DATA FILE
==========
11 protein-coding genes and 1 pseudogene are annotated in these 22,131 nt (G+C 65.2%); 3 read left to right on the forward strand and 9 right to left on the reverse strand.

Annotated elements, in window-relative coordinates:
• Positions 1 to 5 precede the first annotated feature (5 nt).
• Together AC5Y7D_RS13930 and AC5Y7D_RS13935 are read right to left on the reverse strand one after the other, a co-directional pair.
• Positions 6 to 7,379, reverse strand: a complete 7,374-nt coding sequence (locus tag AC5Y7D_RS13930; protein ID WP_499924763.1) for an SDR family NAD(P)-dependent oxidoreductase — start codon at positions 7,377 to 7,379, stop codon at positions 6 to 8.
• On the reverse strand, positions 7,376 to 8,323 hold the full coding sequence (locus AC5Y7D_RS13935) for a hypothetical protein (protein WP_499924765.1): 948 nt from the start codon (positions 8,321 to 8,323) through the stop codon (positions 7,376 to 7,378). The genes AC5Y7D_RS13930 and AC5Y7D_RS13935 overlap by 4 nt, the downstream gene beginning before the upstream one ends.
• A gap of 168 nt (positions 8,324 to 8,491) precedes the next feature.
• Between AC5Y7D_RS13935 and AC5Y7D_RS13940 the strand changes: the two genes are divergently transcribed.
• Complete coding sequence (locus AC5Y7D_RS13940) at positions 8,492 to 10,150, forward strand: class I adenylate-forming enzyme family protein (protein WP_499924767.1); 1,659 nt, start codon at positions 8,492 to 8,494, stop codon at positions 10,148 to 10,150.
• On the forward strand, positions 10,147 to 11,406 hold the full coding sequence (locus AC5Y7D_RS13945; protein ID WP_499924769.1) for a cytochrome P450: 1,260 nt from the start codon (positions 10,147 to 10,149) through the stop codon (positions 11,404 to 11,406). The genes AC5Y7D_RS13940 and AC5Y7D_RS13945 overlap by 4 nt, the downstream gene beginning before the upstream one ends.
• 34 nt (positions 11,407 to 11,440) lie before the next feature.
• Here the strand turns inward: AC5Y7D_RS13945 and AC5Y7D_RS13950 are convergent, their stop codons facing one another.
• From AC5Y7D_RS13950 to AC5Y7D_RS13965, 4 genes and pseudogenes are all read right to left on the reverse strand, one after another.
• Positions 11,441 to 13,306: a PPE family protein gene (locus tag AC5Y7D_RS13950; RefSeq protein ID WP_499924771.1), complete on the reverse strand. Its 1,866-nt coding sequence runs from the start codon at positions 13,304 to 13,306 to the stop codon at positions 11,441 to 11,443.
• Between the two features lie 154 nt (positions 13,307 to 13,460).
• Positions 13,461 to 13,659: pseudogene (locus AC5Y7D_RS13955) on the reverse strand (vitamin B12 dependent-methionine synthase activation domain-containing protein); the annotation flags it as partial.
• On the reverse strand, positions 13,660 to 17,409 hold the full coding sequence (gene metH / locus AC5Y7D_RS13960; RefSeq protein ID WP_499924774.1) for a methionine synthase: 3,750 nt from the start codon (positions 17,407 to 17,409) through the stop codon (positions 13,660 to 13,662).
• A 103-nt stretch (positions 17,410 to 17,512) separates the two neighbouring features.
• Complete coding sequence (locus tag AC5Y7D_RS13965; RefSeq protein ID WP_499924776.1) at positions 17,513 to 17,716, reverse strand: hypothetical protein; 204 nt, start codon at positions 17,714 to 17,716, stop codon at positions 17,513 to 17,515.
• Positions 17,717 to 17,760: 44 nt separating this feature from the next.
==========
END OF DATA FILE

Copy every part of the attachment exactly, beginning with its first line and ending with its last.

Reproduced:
11 protein-coding genes and 1 pseudogene are annotated in these 22,131 nt (G+C 65.2%); 3 read left to right on the forward strand and 9 right to left on the reverse strand.

Annotated elements, in window-relative coordinates:
• Positions 1 to 5 precede the first annotated feature (5 nt).
• Together AC5Y7D_RS13930 and AC5Y7D_RS13935 are read right to left on the reverse strand one after the other, a co-directional pair.
• Positions 6 to 7,379, reverse strand: a complete 7,374-nt coding sequence (locus tag AC5Y7D_RS13930; protein ID WP_499924763.1) for an SDR family NAD(P)-dependent oxidoreductase — start codon at positions 7,377 to 7,379, stop codon at positions 6 to 8.
• On the reverse strand, positions 7,376 to 8,323 hold the full coding sequence (locus AC5Y7D_RS13935) for a hypothetical protein (protein WP_499924765.1): 948 nt from the start codon (positions 8,321 to 8,323) through the stop codon (positions 7,376 to 7,378). The genes AC5Y7D_RS13930 and AC5Y7D_RS13935 overlap by 4 nt, the downstream gene beginning before the upstream one ends.
• A gap of 168 nt (positions 8,324 to 8,491) precedes the next feature.
• Between AC5Y7D_RS13935 and AC5Y7D_RS13940 the strand changes: the two genes are divergently transcribed.
• Complete coding sequence (locus AC5Y7D_RS13940) at positions 8,492 to 10,150, forward strand: class I adenylate-forming enzyme family protein (protein WP_499924767.1); 1,659 nt, start codon at positions 8,492 to 8,494, stop codon at positions 10,148 to 10,150.
• On the forward strand, positions 10,147 to 11,406 hold the full coding sequence (locus AC5Y7D_RS13945; protein ID WP_499924769.1) for a cytochrome P450: 1,260 nt from the start codon (positions 10,147 to 10,149) through the stop codon (positions 11,404 to 11,406). The genes AC5Y7D_RS13940 and AC5Y7D_RS13945 overlap by 4 nt, the downstream gene beginning before the upstream one ends.
• 34 nt (positions 11,407 to 11,440) lie before the next feature.
• Here the strand turns inward: AC5Y7D_RS13945 and AC5Y7D_RS13950 are convergent, their stop codons facing one another.
• From AC5Y7D_RS13950 to AC5Y7D_RS13965, 4 genes and pseudogenes are all read right to left on the reverse strand, one after another.
• Positions 11,441 to 13,306: a PPE family protein gene (locus tag AC5Y7D_RS13950; RefSeq protein ID WP_499924771.1), complete on the reverse strand. Its 1,866-nt coding sequence runs from the start codon at positions 13,304 to 13,306 to the stop codon at positions 11,441 to 11,443.
• Between the two features lie 154 nt (positions 13,307 to 13,460).
• Positions 13,461 to 13,659: pseudogene (locus AC5Y7D_RS13955) on the reverse strand (vitamin B12 dependent-methionine synthase activation domain-containing protein); the annotation flags it as partial.
• On the reverse strand, positions 13,660 to 17,409 hold the full coding sequence (gene metH / locus AC5Y7D_RS13960; RefSeq protein ID WP_499924774.1) for a methionine synthase: 3,750 nt from the start codon (positions 17,407 to 17,409) through the stop codon (positions 13,660 to 13,662).
• A 103-nt stretch (positions 17,410 to 17,512) separates the two neighbouring features.
• Complete coding sequence (locus tag AC5Y7D_RS13965; RefSeq protein ID WP_499924776.1) at positions 17,513 to 17,716, reverse strand: hypothetical protein; 204 nt, start codon at positions 17,714 to 17,716, stop codon at positions 17,513 to 17,515.
• Positions 17,717 to 17,760: 44 nt separating this feature from the next.